Tuesday, September 18, 2018
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GHS seniors speak out about college-entrance exam

Admission, placement test 50 years old.

It’s not a lot of fun to sit for four hours and take a test on a Saturday morning.

But that’s the name of the game for many juniors and seniors at Gothenburg High School and other schools throughout the nation who sign up for the ACT to gain admission into colleges and universities and enhance opportunities for academic scholarships.

And taking the test isn’t usually a one-time shot.

GHS senior Mark Hilderbrand has taken it six or seven times, counting his seventh-grade year when he qualified and was invited to take the ACT through Duke University’s Talent Identification Program.

Other seniors interviewed about frequency of taking the test include: Bre Messersmith, four; Tabitha Paul and Ali Abramson, three; and Scott Speck, 5.

GHS guidance counselor Jerry Wiggins recommends that students take the ACT four times to boost scores for college admission and improve chances of earning scholarships.

“I think the more a person takes it, the more comfortable they are,” Wiggins said.

On average, he estimates that about 70% of GHS seniors will have taken the ACT at some point and that about 50% of the junior class have.

Although the test is available to students grades nine through 12, Wiggins said he doesn’t formally discuss the test until the fall of a student’s junior year.

Then he talks about the importance of taking the ACT, how to register for it, how many times it should be taken and other things. Students also receive an ACT booklet with sample questions.

In addition to measuring a student’s ability to do college-level work, Wiggins said some scholarships are based primarily on ACT test scores.

For example, Wiggins points to a renewable scholarship offered at the University of Nebraska at Kearney. Students who earn a 23 on the ACT and are in the top 30% of their graduating class are eligible for a dean’s scholarship which is $500 a year or $2,000 for four years.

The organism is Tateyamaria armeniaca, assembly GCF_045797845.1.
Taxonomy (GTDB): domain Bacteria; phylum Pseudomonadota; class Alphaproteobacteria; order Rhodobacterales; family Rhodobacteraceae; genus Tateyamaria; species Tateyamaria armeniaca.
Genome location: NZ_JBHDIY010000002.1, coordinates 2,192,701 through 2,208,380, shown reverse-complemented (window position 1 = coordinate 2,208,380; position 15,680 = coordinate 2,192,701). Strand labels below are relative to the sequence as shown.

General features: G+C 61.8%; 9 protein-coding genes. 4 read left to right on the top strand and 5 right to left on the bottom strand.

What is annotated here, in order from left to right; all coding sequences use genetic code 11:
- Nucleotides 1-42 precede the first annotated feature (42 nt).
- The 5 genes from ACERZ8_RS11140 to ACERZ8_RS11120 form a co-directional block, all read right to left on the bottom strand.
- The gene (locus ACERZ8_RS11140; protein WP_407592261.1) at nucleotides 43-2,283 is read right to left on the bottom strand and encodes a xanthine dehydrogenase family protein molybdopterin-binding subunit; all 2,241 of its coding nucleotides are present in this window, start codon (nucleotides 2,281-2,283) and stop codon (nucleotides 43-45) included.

Improving that score three points—to 26—can mean a chancellor’s scholarship which is half the cost of tuition if students are in the top 25% of their graduating class.

With an ACT score of 29 and a rank in the top 10% of their class could insure a regent’s scholarship which is full tuition, or about $5,000 annually.

Wiggins said the ACT doesn’t really measure intelligence and noted that the ACT and a sister test—the SAT—are the only instruments college officials have to look at potential enrollees.

“It can’t really be manipulated like a grade point average,” he said.

The guidance counselor said he’s seen some students have successful careers who scored below the state ACT average while some scored high and flunked out of college the first year.

“The ACT is one tool all colleges and universities can utilize in determining whether or not the student is ready to do college-level work,” he explained.

Most colleges and universities will take either ACT or SAT Reasoning Test test scores, Wiggins said, but most students in the Midwest take the ACT probably because ACT, Inc. headquarters is in Iowa City, IA, where the test was created.

SAT is headquartered out of Princeton, NJ.

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